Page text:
Dahmakan, a full-stack food delivery startup based in Malaysia, announced today that it has closed a $18 million Series B. Investors include Rakuten Capital, White Star Capital, JAFCO Asia and GEC-KIP Fund, along with participation from South Korean food delivery app Woowa Brothers, and returning investors Partech Partners and Y Combinator.
This brings Dahmakan’s total funding to about $28 million. Its previous round of financing was announced last May.
Launched by former executives from Foodpanda, Dahmakan was the first Malaysian startup to participate in Y Combinator’s startup accelerator program. Operational costs for food delivery companies are notoriously high and eat away at profitability, but Dahmakan is among several startups that use “cloud” kitchens, located closer to customers, to reduce delivery costs.
The foundation of the startup’s full-stack platform is an operating system that controls nearly every step of its operations, from recipe development to last-mile delivery, and its cloud kitchens are part of “satellite” hubs placed around different cities to be closer to customers.
Instead of delivering from restaurants, Dahmakan creates its own meals, offering about 40 options each week from a database of 2,000 dishes. It selects its weekly menu based on customer data, including food preferences and spending habits, along with market research.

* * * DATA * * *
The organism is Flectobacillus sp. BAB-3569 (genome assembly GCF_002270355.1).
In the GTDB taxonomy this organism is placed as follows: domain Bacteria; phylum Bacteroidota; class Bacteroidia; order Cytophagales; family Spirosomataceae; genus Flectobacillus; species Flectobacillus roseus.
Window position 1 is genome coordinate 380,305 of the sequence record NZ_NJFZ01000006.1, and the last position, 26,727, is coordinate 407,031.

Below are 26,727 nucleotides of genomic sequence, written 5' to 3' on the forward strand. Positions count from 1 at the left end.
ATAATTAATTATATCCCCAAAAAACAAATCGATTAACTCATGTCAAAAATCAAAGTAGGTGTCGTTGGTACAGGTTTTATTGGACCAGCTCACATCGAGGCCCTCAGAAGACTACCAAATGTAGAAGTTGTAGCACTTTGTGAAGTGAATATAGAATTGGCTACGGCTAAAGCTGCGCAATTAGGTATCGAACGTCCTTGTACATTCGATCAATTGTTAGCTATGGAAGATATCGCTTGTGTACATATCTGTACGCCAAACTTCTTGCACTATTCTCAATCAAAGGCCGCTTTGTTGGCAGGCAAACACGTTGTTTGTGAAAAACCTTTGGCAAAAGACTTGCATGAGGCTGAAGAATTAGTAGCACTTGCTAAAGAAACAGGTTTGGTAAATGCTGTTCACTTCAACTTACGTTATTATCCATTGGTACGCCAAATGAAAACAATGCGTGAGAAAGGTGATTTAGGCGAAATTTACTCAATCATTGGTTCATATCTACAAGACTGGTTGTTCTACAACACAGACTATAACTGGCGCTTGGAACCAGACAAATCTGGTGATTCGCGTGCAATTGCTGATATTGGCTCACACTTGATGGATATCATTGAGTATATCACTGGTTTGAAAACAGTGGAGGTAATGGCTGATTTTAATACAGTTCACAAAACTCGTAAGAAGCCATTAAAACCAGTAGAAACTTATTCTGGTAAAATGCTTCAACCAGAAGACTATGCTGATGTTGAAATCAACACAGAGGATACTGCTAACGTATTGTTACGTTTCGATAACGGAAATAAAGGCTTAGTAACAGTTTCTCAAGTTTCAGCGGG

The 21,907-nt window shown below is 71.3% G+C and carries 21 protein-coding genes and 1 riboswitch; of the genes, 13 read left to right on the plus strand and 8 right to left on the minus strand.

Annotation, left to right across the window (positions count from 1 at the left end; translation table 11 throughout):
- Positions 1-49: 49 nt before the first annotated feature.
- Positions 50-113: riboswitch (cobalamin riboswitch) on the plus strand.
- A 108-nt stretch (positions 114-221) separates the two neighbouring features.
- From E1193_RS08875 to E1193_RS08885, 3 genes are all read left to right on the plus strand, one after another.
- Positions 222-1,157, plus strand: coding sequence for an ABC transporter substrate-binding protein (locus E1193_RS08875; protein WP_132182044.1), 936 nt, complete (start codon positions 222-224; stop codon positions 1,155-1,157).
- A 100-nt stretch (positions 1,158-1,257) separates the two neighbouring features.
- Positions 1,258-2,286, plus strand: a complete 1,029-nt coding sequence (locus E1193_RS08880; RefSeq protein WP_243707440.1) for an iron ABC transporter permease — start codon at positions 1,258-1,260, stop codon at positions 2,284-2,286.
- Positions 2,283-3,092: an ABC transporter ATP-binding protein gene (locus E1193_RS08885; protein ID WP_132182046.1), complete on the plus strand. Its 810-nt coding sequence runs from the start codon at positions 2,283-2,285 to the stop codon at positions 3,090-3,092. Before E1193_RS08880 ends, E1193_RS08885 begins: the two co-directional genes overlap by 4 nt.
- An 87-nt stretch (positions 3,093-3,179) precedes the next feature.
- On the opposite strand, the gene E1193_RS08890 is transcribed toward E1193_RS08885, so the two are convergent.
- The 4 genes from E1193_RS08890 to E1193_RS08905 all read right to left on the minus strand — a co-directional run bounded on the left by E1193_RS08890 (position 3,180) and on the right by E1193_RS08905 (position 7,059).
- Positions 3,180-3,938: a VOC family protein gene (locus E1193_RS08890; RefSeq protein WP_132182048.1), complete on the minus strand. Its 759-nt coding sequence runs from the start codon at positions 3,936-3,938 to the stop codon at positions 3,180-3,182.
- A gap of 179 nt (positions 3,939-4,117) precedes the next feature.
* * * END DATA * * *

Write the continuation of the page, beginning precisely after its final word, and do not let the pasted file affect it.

Then customers are given a menu and pick from a schedule of delivery times. Other startups trying to make food delivery more efficient in Southeast Asia by using a vertically-integrated model and cloud kitchens include Grain, which is backed by investors including Openspace Ventures, First Gourmet and Singha Ventures.
In a press statement about Dahmakan’s funding, White Star Capital managing partner Eric Martineau-Fortin said “Dahmakan is well-positioned to serve the growing demand for food delivery services in Southeast Asia with its unique, technology-forward approach of taking control of the entire value chain to provide affordable delivery options to SEA’s rising middle class.”